Rules of European engagement
May, Merkel, Draghi and the search for compromise
by David Marsh
Tue 13 Sep 2016
Rule No.1 about European Union engagement after the 23 June British Leave vote states that almost nothing any protagonist said before the EU decision – whether from the ‘in’ or ‘out’ camp, or from pontificating foreign leaders – holds true in the post-referendum world.
Rule No.2 sets down that the compromises behind statements on post-Brexit Europe will grow ever more subject to complex political calculations as electoral tussles in the Netherlands, France and Germany draw nearer.
A generation ago, in negotiations over the 1991-92 Maastricht treaty that launched monetary union, John Major, then British prime minister, said navigating though different countries’ sensitivities was ‘12-dimensional chess’.
With 27 countries in the European Union along with the UK against 12 then, and divisions widening on everything from migrants to Greek debt, the balancing act has grown much more convoluted.
Theresa May, the British prime minister, has won manoeuvring room by assembling a government more quickly than expected after the dashing of predecessor David Cameron’s aim of staying in the EU.
Short-term advantage may grow if the British economy remains on an even keel and the rest of the EU becomes increasingly mired in domestic politics. But benefits will seep away if May fails to retain control of a restive Conservative party, with many factions suspicious of May’s apparent deviations from Leavers’ aim for a speedy, reasonably clear-cut withdrawal.
Dissonance within May’s cabinet trio of red-blooded ‘Brexiteers’ – Boris Johnson, David Davis and Liam Fox, the ministers responsible for foreign affairs, exiting the EU and foreign trade – augurs possible future instability. Of the threesome, Johnson has recently been the most sure-footed. But at the weekend he signalled an effort to re-energise May by broadcasting support for a new cross-party exit campaign.
One of the most important changes across Europe is the growing likelihood that the anti-immigrant, anti-euro Alternative for Germany (AfD) will enter the German national parliament after next autumn’s general election.
For the first time since the second world war, this will mark the establishment in the German political calculus of a party to the right of the Christian Democrat/Christian Social Union grouping, at present under the helm of Chancellor Angela Merkel.
By constraining the number of Bundestag seats for her conservative grouping, this could mar the chances that Merkel – heading consecutive Berlin coalitions since 2005 – will accomplish a fourth term.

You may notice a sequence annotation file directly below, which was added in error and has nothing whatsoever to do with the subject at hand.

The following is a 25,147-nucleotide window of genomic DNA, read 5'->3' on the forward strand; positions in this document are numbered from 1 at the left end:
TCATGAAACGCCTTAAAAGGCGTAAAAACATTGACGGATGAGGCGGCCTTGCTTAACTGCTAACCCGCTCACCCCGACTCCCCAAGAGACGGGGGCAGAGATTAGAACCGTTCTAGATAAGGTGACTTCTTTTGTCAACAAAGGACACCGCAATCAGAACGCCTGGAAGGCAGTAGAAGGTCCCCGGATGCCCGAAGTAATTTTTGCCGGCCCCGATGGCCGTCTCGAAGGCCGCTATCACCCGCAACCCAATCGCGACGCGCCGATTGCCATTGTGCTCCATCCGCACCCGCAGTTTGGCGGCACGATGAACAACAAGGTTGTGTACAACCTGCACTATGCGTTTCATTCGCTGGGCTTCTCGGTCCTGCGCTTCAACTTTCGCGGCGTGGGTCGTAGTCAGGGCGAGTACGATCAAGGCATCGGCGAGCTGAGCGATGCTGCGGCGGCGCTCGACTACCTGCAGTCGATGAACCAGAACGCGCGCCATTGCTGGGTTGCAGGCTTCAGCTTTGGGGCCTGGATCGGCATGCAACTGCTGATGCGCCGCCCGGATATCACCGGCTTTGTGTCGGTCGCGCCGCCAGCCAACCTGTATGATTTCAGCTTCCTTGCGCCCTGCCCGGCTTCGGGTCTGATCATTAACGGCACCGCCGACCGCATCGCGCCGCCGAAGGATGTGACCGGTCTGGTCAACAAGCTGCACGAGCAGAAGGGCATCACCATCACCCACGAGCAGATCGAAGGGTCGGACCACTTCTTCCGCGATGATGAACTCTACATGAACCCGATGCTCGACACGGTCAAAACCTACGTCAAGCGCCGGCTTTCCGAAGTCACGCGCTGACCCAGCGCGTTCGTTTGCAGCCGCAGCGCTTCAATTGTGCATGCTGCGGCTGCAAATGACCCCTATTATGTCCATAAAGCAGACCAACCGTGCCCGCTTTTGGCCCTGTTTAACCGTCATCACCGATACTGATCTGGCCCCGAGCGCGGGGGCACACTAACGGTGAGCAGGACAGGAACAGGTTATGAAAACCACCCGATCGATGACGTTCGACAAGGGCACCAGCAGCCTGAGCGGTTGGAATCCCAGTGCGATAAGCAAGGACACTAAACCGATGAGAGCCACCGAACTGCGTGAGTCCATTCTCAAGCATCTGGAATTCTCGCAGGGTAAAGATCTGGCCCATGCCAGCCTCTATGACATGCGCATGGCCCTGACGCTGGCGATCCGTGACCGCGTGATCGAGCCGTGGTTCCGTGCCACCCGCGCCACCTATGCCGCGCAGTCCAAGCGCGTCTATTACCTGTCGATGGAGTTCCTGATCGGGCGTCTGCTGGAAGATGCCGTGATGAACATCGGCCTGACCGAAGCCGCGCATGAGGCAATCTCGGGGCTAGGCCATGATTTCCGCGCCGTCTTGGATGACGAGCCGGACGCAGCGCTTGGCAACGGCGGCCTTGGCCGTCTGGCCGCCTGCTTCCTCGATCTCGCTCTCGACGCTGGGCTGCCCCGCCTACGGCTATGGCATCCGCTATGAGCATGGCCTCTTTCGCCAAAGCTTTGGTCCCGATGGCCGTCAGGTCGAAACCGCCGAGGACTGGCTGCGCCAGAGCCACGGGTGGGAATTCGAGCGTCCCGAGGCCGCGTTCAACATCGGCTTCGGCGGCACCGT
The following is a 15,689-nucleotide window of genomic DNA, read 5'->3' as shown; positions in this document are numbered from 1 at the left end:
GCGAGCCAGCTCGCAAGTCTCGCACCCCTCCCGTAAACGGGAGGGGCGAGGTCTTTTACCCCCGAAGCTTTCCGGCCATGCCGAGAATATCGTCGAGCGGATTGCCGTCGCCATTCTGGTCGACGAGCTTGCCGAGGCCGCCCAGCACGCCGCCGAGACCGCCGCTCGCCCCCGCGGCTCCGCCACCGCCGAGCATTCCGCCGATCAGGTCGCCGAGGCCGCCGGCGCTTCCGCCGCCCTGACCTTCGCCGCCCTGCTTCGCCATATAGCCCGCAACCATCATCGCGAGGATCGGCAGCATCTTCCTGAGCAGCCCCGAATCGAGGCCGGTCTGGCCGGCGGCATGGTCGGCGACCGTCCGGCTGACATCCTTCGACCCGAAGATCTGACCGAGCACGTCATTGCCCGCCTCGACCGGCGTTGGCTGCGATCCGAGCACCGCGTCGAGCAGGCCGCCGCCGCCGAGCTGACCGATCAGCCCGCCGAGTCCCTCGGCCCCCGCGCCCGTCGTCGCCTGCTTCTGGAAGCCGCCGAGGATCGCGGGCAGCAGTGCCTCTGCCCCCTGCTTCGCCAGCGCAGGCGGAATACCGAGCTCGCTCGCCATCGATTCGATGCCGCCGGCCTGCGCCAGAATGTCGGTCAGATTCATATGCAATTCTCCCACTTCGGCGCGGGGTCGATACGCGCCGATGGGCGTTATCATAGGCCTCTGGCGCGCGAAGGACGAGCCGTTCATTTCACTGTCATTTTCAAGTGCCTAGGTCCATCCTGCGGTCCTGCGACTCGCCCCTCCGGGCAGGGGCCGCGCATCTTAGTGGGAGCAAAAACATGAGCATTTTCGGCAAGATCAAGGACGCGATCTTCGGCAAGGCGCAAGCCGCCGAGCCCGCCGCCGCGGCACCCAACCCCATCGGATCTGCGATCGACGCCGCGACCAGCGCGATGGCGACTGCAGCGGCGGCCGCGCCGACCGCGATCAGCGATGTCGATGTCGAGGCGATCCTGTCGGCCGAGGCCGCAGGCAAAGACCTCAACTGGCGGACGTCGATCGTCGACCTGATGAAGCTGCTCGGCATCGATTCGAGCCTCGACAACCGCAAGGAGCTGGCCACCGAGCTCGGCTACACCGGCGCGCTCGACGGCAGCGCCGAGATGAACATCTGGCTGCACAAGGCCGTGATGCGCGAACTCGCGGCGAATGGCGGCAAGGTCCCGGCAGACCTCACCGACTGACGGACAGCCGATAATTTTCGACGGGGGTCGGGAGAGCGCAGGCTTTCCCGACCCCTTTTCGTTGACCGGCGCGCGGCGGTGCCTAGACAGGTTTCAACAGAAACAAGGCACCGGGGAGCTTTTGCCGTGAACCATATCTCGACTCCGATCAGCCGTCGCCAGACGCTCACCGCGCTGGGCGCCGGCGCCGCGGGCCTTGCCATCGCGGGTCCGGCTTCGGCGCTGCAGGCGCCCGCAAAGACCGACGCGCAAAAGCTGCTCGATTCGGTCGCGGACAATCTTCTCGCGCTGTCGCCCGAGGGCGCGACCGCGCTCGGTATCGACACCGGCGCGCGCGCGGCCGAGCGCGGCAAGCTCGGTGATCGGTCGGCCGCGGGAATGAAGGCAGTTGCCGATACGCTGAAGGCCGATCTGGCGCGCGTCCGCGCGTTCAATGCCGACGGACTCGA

The conservatives could be vulnerable to a Social Democrat-led left-wing alliance.
The new constellation could even lead to Merkel’s unseating before next year’s election if she suffers more significant setbacks. The most likely short-term replacement would be Wolfgang Schäuble, the wheelchair-bound finance minister, 73 – the same age as Konrad Adenauer, Germany’s first post-war chancellor, when he took office in 1949.
In one of the few still-valid pre-referendum comments, Schäuble said shortly before the UK vote that EU governments, after a possible Leave decision, should not push for deeper EU integration, as voters would find this ‘crazy’.
Whatever its nature, the coalition that will emerge in Berlin from end-2017 onwards will be more resolute in pursuing purely national goals in European bargaining. Moreover, a ‘France-first’ line could emerge from Paris after a probable move to the right after the April-May 2017 presidential elections.
May’s and Merkel’s manoeuvring bears some resemblance to the difficult compromises weighed up by Mario Draghi, the European Central Bank president. Last Thursday’s ECB governing council agreed to make an extension beyond March 2017 of the ECB’s controversial bond purchases dependent on ‘a sustained adjustment in the path of inflation consistent with its inflation aim’.
The complex wording is replete with politically sensitive, ill-defined variables with different meanings in different constituencies and different languages. The linguistic juggling offers a disconcerting indication of the task facing May and Merkel as they plot a path through the Brexit morass.
David Marsh is Managing Director of OMFIF.
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